Using the monomyth as a writing tool is all about creating page-turners. It’s not something that you would apply to flash fiction, vignettes, poetry or experimental writing. It’s about crafting the narrative journey that you take your readers on in such a way that they’ll be compelled to ride it right to the end. It will help you to create a story that resonates with and satisfies your readers. The type of story that will have them clamouring for your next book and the one after that, because reading your work ultimately gives them what they’re looking for.
So, yes, if you care about a getting a good storyline into your erotica, there’s room for the hero’s journey in your writer’s tool box.
But how do you apply the monomyth to an erotic novel?
Now, you’ve looked at the stages of the hero’s journey, and it’s all about adventure and challenges, the belly of the whale, crossing thresholds, ultimate boons, magic flight and resurrection… What does any of that have to do with erotica or erotic romance?
The thing is, the monomyth is a template. You can either use it to structure your story from the start (this, if you’re a plotter), or you can refer to it when you run up against plot problems while you’re writing (the pantser option!). The 12 or 17 steps (depending on which version you’re using) are not all compulsory and as often as not don’t quite fit your outline, or seem to work in a different order—but if you can learn to interpret these plot points in relation to your erotic scenario, you’ll should discover where your plot weaknesses are and how to make your story telling more robust.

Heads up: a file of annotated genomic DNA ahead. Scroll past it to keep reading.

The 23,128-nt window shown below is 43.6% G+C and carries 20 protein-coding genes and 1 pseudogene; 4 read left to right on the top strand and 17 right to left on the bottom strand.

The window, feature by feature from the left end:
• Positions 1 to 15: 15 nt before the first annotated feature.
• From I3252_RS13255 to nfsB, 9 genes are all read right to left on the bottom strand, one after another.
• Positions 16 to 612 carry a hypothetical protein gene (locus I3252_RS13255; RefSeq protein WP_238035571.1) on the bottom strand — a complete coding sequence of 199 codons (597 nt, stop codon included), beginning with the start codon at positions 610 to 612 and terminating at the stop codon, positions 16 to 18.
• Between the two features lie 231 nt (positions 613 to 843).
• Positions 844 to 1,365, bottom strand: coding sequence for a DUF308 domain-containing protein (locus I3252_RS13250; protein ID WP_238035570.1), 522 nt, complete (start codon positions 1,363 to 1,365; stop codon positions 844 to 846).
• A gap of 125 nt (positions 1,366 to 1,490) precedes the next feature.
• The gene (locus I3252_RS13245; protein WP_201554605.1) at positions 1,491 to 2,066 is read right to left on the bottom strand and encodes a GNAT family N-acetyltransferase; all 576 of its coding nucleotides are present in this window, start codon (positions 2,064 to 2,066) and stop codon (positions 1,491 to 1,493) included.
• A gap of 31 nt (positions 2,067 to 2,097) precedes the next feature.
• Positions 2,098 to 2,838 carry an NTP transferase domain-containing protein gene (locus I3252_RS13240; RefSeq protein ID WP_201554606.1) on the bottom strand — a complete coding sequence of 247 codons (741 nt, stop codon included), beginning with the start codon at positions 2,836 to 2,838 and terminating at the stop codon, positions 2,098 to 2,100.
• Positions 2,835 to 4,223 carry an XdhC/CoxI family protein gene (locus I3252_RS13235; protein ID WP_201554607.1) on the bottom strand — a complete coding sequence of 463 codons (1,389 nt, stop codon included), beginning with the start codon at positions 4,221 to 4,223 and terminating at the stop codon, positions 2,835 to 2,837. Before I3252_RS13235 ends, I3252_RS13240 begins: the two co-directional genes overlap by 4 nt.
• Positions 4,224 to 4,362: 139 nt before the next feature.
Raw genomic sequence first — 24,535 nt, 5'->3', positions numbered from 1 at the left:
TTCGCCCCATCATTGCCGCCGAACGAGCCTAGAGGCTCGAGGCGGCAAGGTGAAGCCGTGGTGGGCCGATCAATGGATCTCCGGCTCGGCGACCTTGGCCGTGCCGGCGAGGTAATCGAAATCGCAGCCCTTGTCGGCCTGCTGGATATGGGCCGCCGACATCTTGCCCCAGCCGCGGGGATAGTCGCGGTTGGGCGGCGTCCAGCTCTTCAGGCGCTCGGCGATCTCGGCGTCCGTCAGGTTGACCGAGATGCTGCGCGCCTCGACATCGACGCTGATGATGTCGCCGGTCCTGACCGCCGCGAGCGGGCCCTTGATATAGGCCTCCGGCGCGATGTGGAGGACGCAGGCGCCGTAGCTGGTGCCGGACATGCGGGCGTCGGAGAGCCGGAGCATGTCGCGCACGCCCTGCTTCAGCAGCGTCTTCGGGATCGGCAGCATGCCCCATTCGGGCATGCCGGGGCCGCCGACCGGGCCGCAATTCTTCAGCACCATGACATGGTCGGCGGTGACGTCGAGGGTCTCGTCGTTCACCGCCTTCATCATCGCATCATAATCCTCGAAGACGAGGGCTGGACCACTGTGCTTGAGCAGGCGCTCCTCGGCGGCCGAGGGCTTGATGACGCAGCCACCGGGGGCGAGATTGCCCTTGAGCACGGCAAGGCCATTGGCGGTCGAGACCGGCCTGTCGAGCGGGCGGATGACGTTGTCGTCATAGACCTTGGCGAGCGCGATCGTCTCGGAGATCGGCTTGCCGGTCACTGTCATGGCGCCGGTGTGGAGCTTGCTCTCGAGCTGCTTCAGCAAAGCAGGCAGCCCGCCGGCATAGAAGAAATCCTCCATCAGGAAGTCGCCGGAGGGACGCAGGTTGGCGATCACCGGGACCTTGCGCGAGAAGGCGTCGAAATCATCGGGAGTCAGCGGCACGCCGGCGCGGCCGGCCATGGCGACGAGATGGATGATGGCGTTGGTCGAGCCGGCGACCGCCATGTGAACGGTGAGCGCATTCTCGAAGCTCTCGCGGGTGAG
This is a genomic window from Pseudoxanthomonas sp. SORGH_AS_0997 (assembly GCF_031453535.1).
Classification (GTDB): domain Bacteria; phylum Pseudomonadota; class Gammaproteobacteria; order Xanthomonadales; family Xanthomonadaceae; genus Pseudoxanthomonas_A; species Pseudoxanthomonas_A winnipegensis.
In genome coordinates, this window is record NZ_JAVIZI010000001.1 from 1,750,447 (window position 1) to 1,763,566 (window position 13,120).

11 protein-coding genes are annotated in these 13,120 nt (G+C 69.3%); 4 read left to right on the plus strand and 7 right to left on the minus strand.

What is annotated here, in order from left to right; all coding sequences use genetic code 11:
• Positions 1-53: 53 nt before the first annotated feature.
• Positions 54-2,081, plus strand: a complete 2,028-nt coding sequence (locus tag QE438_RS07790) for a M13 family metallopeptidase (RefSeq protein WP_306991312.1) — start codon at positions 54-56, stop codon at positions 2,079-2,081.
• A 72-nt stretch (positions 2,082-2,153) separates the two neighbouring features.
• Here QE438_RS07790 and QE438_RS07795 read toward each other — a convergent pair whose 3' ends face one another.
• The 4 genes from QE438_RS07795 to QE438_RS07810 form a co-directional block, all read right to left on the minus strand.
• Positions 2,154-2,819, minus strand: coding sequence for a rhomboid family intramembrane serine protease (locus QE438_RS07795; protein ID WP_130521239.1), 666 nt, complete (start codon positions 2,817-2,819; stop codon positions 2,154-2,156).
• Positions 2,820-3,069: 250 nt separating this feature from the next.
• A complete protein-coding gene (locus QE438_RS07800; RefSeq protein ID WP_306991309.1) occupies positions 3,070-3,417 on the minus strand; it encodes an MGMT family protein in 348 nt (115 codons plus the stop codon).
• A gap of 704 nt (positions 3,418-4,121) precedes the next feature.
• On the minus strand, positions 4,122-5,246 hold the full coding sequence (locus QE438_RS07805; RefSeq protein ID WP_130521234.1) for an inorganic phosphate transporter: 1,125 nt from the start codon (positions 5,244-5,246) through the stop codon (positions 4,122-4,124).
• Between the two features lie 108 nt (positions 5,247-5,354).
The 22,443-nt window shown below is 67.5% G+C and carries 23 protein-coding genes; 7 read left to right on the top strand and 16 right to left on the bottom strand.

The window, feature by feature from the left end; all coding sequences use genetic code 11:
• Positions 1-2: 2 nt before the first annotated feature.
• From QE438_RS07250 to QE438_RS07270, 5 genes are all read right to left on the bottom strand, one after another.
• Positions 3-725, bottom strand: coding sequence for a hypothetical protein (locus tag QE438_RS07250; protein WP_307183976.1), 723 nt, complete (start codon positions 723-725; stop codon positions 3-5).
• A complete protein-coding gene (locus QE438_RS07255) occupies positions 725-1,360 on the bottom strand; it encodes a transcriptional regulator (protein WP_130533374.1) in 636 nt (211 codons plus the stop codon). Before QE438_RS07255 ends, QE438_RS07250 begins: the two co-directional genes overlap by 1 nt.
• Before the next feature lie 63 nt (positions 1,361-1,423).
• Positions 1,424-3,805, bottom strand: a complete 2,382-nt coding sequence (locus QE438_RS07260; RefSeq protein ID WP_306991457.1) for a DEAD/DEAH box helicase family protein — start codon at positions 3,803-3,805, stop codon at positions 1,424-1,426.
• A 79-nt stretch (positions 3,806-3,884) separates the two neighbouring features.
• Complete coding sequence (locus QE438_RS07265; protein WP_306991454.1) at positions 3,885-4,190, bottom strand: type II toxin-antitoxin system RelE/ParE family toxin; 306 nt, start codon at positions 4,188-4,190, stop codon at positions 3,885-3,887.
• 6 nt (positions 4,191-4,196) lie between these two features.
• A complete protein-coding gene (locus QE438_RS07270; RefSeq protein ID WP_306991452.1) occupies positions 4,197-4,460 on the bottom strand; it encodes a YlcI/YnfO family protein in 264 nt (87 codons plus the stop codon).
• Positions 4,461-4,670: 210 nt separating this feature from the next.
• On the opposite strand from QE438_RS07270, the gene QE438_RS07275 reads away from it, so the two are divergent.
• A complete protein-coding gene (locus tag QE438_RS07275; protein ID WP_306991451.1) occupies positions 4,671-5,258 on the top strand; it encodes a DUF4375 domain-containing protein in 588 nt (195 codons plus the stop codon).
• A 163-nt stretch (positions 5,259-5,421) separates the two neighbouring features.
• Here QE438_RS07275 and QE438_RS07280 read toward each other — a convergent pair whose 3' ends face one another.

For example, in the very first Star Wars movie (which incidentally fits brilliantly into the monomyth structure), the first step—the Call to Adventure—is Luke’s discovery of Leia’s appeal for help. A quite literal call to adventure. In the less gung ho world of erotica, your call to adventure might be a chance meeting with a potential lover, an invitation to a party or a club, a relationship break-up that forces the protagonist back on the dating scene, first day at a new job…or any of a thousand other prompts that pushes your hero or heroine into a new situation, out of their comfort zone.
Then the second step, the Refusal of the Call. Luke makes excuses not to get involved with the rebels. Your protagonist comes up with a good reason not to go to the party or have lunch with the new boss. And so on through the stages.
In other words, it’s just writing to a formula?
If you take the steps and build your plot from them, then yes, you’ll certainly be following a formula. But that doesn’t mean you have write something formulaic. Let me liken this to building a house—just because you put in the same solid foundations as the other houses in the street, doesn’t mean the building above them needs to look the same—you can build it as different or avant garde as you want. But your foundation will give you a secure footing. Sure, you don’t need the monomyth to write red hot, sizzling sex scenes. However, practically all the epic stories that have come to us down the centuries, and the tales that we’ve come to love in our own lifetimes can be interpreted in terms of the monomyth. It’s a universal story template that you can use to your advantage.
Look at the stories you’ve already written and see how they fit the template. The good stories will follow its structure to a certain extent, the less successful ones, not so much. There’s no need to be a slave to the monomyth—but if you make it your tool, you can use it to improve the underlying foundation of your story, either before you start writing, when you stumble in the middle or when you review it at the end. It will help you to understand where your plot is working and where it’s floundering.
And that’s something all of us, as writers, can benefit from.
By RegHarris4Wiki – Own work, CC BY-SA 4.0,
Robot image : Caleb Roenigk via flikr